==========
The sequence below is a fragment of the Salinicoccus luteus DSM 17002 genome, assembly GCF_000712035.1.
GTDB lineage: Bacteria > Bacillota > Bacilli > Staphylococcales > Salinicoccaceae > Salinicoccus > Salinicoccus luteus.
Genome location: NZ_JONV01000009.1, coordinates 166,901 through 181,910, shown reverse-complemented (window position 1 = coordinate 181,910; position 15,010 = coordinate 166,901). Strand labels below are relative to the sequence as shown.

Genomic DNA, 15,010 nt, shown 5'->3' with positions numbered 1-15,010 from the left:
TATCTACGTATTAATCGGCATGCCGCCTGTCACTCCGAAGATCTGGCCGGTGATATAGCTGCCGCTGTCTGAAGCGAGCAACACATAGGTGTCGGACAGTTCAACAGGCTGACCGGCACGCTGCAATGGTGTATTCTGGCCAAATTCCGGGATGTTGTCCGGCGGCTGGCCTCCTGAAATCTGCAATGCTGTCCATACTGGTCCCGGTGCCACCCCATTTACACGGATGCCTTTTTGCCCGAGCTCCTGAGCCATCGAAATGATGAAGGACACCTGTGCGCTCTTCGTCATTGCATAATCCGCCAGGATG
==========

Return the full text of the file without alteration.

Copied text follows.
The sequence below is a fragment of the Salinicoccus luteus DSM 17002 genome, assembly GCF_000712035.1.
GTDB lineage: Bacteria > Bacillota > Bacilli > Staphylococcales > Salinicoccaceae > Salinicoccus > Salinicoccus luteus.
Genome location: NZ_JONV01000009.1, coordinates 166,901 through 181,910, shown reverse-complemented (window position 1 = coordinate 181,910; position 15,010 = coordinate 166,901). Strand labels below are relative to the sequence as shown.

Genomic DNA, 15,010 nt, shown 5'->3' with positions numbered 1-15,010 from the left:
TATCTACGTATTAATCGGCATGCCGCCTGTCACTCCGAAGATCTGGCCGGTGATATAGCTGCCGCTGTCTGAAGCGAGCAACACATAGGTGTCGGACAGTTCAACAGGCTGACCGGCACGCTGCAATGGTGTATTCTGGCCAAATTCCGGGATGTTGTCCGGCGGCTGGCCTCCTGAAATCTGCAATGCTGTCCATACTGGTCCCGGTGCCACCCCATTTACACGGATGCCTTTTTGCCCGAGCTCCTGAGCCATCGAAATGATGAAGGACACCTGTGCGCTCTTCGTCATTGCATAATCCGCCAGGATG